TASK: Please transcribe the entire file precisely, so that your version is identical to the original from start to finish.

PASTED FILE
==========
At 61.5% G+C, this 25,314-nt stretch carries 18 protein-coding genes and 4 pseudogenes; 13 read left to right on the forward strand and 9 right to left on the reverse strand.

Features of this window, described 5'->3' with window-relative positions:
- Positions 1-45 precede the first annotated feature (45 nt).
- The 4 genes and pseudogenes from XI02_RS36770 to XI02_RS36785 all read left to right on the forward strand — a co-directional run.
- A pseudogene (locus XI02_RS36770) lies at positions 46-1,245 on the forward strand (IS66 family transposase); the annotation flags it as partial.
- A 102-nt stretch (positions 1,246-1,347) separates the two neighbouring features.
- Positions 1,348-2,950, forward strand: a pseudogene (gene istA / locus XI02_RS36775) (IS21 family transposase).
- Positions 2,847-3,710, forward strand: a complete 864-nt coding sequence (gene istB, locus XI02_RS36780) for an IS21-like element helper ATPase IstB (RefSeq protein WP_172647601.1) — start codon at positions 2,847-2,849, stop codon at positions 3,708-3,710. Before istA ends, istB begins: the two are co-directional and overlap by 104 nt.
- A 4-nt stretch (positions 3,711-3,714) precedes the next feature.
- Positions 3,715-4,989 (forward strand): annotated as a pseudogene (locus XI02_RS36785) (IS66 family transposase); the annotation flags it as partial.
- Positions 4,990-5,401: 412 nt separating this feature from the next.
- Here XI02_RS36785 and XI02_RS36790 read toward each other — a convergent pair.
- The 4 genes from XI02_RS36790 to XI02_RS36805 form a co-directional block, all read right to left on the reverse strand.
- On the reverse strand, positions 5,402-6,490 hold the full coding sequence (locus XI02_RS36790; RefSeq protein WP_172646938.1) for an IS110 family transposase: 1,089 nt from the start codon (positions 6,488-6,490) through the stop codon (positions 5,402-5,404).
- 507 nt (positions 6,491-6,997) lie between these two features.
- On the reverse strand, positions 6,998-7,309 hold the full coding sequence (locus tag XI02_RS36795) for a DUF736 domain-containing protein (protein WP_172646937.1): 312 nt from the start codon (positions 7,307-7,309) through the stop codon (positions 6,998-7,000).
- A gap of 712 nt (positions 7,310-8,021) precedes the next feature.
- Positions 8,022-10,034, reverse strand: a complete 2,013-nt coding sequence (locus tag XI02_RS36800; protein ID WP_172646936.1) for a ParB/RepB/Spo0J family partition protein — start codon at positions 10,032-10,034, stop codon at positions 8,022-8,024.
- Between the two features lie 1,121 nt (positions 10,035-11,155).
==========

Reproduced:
At 61.5% G+C, this 25,314-nt stretch carries 18 protein-coding genes and 4 pseudogenes; 13 read left to right on the forward strand and 9 right to left on the reverse strand.

Features of this window, described 5'->3' with window-relative positions:
- Positions 1-45 precede the first annotated feature (45 nt).
- The 4 genes and pseudogenes from XI02_RS36770 to XI02_RS36785 all read left to right on the forward strand — a co-directional run.
- A pseudogene (locus XI02_RS36770) lies at positions 46-1,245 on the forward strand (IS66 family transposase); the annotation flags it as partial.
- A 102-nt stretch (positions 1,246-1,347) separates the two neighbouring features.
- Positions 1,348-2,950, forward strand: a pseudogene (gene istA / locus XI02_RS36775) (IS21 family transposase).
- Positions 2,847-3,710, forward strand: a complete 864-nt coding sequence (gene istB, locus XI02_RS36780) for an IS21-like element helper ATPase IstB (RefSeq protein WP_172647601.1) — start codon at positions 2,847-2,849, stop codon at positions 3,708-3,710. Before istA ends, istB begins: the two are co-directional and overlap by 104 nt.
- A 4-nt stretch (positions 3,711-3,714) precedes the next feature.
- Positions 3,715-4,989 (forward strand): annotated as a pseudogene (locus XI02_RS36785) (IS66 family transposase); the annotation flags it as partial.
- Positions 4,990-5,401: 412 nt separating this feature from the next.
- Here XI02_RS36785 and XI02_RS36790 read toward each other — a convergent pair.
- The 4 genes from XI02_RS36790 to XI02_RS36805 form a co-directional block, all read right to left on the reverse strand.
- On the reverse strand, positions 5,402-6,490 hold the full coding sequence (locus XI02_RS36790; RefSeq protein WP_172646938.1) for an IS110 family transposase: 1,089 nt from the start codon (positions 6,488-6,490) through the stop codon (positions 5,402-5,404).
- 507 nt (positions 6,491-6,997) lie between these two features.
- On the reverse strand, positions 6,998-7,309 hold the full coding sequence (locus tag XI02_RS36795) for a DUF736 domain-containing protein (protein WP_172646937.1): 312 nt from the start codon (positions 7,307-7,309) through the stop codon (positions 6,998-7,000).
- A gap of 712 nt (positions 7,310-8,021) precedes the next feature.
- Positions 8,022-10,034, reverse strand: a complete 2,013-nt coding sequence (locus tag XI02_RS36800; protein ID WP_172646936.1) for a ParB/RepB/Spo0J family partition protein — start codon at positions 10,032-10,034, stop codon at positions 8,022-8,024.
- Between the two features lie 1,121 nt (positions 10,035-11,155).